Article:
• Rick Julian

5 Branding Agency Myths Busted


Big Agency Myths

Ahh, putting your brand’s account up for an agency review. Truly, one of the greatest adventures in modern business culture. I know, because, I’ve been in agency pitches for many of the world’s biggest brands, and have felt the thrill of victory (and the agony of defeat) quite a few times. I learned a few lessons along the way, and i’m going to share some time tested truths that might save you a few million dollars, your reputation, and maybe even your job.

Myth 1: The People that Pitch You are the People You get

You’ve arrived at their downtown loft offices. In marches the senior leadership, the italian suits, the swiss watches, stylish assistants, tattooed art directors, charismatic creative directors, and witty copywriters, hosting you in their state of the art conference room, regaling you with epic tales of triumph and the untold riches they’ve made for their clients, leaving you all hot and bothered and breathless. Whew, I’m kind feeling it myself You, my friend, been treated to a performance by the “Pitch Team” and unless your brand is a very big fish, it’s highly unlikely they will be your team. Honestly, you should record iPhone videos of this full cast of characters, because if you actually hire a big agency, it’s very unlikely you’ll ever all be gathered in the same room again unless you go to their Christmas party. A couple of minutes after the ink on the contract dries, it’s exit the senior A Team, enter the mostly junior B Team. That doesn’t mean they’re a bad team, it just means they aren’t the same.

Branding executive beware. Myth 2: Big Brands need big agencies.

It’s easy to be awestruck by big agencies—it’s a bit like standing on a dock and watching a big cruise ship pull into port: "My God, behold all the magnificence that is mine, mine, mine . . . . when in reality, that big hulking beauty isn’t yours, unless you are a global conglomerate. The reality is, on average, 5-7 people will be your core team on a weekly basis, and you could fit them in a rowboat.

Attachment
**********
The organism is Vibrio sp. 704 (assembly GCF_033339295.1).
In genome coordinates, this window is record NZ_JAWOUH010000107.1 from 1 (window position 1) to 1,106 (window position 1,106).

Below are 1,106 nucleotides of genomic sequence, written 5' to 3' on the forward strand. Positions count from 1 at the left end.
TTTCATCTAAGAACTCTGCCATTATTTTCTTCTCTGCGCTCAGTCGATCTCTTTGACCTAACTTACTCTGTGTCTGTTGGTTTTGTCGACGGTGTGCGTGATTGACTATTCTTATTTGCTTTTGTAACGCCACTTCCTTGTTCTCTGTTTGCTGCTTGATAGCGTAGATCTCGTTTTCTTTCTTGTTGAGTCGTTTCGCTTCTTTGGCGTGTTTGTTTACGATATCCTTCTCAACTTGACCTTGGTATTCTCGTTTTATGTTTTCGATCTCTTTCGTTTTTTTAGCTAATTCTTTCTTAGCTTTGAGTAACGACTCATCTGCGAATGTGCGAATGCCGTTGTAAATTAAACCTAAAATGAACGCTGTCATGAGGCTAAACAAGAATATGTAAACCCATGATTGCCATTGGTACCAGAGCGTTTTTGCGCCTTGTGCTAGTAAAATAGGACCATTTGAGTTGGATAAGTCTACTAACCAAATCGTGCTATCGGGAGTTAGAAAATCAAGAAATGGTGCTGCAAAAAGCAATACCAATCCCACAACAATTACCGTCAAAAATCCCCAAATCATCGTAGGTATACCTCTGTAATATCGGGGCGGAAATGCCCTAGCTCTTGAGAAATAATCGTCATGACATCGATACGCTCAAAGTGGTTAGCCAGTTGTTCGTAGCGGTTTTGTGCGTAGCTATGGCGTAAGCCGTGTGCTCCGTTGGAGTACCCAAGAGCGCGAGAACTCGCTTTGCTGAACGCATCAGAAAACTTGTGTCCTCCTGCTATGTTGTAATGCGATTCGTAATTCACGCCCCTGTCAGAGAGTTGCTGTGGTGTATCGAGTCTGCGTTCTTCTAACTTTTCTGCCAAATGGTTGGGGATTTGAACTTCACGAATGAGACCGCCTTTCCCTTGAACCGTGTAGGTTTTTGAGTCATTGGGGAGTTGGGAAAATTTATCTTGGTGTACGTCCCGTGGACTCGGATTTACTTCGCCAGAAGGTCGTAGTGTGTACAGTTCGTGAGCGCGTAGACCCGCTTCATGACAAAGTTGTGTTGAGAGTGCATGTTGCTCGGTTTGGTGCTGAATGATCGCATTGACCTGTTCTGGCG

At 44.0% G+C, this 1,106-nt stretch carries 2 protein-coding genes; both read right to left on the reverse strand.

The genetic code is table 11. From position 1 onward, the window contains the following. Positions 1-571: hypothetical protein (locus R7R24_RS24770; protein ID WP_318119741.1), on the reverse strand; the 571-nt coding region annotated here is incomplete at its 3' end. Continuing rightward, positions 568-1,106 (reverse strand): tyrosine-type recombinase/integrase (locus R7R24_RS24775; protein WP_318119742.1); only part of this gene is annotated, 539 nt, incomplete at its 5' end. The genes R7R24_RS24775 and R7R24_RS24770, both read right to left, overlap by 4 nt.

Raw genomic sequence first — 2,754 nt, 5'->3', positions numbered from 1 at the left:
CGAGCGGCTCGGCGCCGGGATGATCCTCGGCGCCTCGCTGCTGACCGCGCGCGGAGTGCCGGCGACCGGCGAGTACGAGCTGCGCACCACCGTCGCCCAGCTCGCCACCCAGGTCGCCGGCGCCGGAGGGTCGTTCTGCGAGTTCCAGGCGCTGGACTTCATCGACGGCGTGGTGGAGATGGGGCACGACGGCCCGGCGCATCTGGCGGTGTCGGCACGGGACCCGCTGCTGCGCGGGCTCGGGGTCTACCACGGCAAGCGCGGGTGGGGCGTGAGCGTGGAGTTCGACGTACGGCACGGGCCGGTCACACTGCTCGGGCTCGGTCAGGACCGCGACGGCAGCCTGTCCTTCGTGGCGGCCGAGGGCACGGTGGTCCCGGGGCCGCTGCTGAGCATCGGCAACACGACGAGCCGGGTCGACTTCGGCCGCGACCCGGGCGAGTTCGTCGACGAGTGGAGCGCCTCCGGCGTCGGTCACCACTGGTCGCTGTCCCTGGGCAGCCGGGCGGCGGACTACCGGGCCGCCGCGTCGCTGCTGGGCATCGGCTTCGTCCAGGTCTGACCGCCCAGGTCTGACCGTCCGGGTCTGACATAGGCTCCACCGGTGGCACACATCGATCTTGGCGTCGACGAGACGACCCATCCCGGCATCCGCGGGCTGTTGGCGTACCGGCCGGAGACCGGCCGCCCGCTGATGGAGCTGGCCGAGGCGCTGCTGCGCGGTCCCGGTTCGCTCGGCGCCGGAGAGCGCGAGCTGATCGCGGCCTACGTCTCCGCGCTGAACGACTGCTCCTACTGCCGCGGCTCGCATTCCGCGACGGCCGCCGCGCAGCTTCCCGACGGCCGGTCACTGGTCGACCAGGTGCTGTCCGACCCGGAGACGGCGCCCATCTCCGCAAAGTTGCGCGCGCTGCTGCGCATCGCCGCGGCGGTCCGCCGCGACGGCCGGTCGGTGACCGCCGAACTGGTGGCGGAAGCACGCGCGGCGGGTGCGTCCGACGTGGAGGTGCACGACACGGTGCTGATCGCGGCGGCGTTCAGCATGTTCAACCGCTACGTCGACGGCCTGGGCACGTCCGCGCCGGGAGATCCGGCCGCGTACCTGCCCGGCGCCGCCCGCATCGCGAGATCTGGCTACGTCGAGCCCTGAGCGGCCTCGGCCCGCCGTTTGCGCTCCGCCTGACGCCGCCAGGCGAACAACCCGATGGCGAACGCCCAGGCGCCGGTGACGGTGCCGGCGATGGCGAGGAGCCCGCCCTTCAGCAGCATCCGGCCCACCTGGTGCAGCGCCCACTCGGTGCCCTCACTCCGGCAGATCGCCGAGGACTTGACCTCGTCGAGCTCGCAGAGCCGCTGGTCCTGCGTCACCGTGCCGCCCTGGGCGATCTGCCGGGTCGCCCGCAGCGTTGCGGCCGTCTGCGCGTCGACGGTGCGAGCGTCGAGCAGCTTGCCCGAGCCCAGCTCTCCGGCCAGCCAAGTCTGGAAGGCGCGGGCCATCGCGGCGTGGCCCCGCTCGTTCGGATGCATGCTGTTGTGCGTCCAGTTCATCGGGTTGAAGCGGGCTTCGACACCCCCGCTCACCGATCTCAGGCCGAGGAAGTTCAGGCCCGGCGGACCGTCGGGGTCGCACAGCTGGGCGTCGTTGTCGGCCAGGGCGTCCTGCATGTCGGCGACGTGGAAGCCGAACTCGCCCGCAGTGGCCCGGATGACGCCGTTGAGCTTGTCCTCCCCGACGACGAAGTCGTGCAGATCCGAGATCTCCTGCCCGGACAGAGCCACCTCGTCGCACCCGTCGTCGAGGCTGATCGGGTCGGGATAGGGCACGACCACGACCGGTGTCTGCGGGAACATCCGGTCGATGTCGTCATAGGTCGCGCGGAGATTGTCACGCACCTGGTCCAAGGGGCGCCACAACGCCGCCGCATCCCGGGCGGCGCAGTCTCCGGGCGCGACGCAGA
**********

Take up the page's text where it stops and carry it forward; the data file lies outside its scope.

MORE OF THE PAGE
What big brands need aren’t big agencies, what all brands large and small need, are big ideas. And there simply is no correlation between big agencies and big ideas. The best tasting, most progressive food isn’t coming out of The Olive Garden, and the biggest ideas in branding aren’t coming out of big agencies—they’re coming from smaller agencies working on contender brands, and it’s those big ideas that will propel those brands to become tomorrow’s dominant brands. Too often large brands are more concerned about protecting their established equity than they are about growing it and evolving their brand’s relevance and perception—too safe thinking that works to their detriment. Stay hungry my big brand friends—consumer trends are moving and changing faster than ever before and if you aren’t keeping pace the road ahead will become shorter, quickly

Keep in mind you can always scale a big idea by adding more people to a small agency team—that’s a relatively easy task, but simply having a big agency team doesn’t ensure you’ll ever land a big idea that can affect your brand’s destiny. Bottom line: When interviewing a branding agency, don’t overweight headcount in your analysis—instead of focusing on how many people they have on their staff—ask them to show you their biggest ideas—that’s where the money is